The memo stresses that the United States military “will obey lawful orders from civilian leadership, support civil authorities to protect lives and property, ensure public safety in accordance with the law, and remain fully committed to protecting and defending the Constitution of the United States against all enemies, foreign and domestic.”
The chiefs said the attack on the Capitol — as members of Congress were performing their constitutional duties of counting the votes of the Electoral College — was a direct assault on the constitutional process.
“As service members, we must embody the values and ideals of the nation,” the chiefs wrote. “We support and defend the Constitution. Any act to disrupt the constitutional process is not only against our traditions, values and oath, it is against the law. On January 20, 2021, in accordance with the Constitution, confirmed by the states and the courts, and certified by Congress, President-elect Biden will be inaugurated and will become our 46th commander in chief.”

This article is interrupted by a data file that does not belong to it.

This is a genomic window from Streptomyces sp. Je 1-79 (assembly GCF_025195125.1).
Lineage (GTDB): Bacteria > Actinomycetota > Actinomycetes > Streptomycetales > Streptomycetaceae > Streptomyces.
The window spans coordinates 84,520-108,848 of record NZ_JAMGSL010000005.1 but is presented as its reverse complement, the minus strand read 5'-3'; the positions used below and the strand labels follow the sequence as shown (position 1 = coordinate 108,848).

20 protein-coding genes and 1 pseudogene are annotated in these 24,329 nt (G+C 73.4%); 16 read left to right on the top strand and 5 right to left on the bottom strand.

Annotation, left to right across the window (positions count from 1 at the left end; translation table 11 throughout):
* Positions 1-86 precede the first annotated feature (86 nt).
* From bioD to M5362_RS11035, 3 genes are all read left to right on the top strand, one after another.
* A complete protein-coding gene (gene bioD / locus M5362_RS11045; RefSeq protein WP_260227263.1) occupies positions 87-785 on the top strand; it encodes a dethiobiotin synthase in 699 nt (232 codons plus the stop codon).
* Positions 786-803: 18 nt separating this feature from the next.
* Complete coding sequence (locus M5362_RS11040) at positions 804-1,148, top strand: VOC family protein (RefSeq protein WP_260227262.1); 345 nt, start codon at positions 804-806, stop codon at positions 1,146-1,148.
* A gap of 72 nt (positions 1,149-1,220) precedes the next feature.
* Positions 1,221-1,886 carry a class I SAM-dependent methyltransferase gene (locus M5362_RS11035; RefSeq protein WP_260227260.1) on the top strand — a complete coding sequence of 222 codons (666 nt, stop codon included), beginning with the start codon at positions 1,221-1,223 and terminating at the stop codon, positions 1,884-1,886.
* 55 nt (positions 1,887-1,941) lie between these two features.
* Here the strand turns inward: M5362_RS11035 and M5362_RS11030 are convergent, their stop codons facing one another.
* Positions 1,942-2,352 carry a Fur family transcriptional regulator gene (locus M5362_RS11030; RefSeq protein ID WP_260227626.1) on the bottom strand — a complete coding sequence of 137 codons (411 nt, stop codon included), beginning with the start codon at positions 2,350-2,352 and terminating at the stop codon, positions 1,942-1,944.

The chiefs urged service members all around the world to “stay ready, keep your eyes on the horizon, and remain focused on the mission. We honor your continued service in defense of every American.”
The memo was signed by: Army Gen. Mark A. Milley, the chairman of the Joint Chiefs of Staff; Air Force Gen. John E. Hyten, the Joint Chiefs vice chairman; Army Chief of Staff Gen. James C. McConnville; Marine Corps Commandant Gen. David C. Berger; Chief of Naval Operations Adm. Michael M. Gilday; Air Force Chief of Staff Gen. Charles Q. Brown; Chief of Space Operations Gen. John W. Raymond; and Chief of the National Guard Bureau Army Gen. Daniel R. Hokanson.
Pentagon chief of staff Kash Patel told Fox News that the Defense Department is working to ensure a seamless transfer of power to the Biden administration.
“When it comes to the defense of the country, there is no honeymoon period granted by our enemies for a new administration’s learning curve,” Patel wrote. “That is why, as the department’s chief of staff and head of the transition, I ordered the DOD to fully cooperate with President-elect Joe Biden.”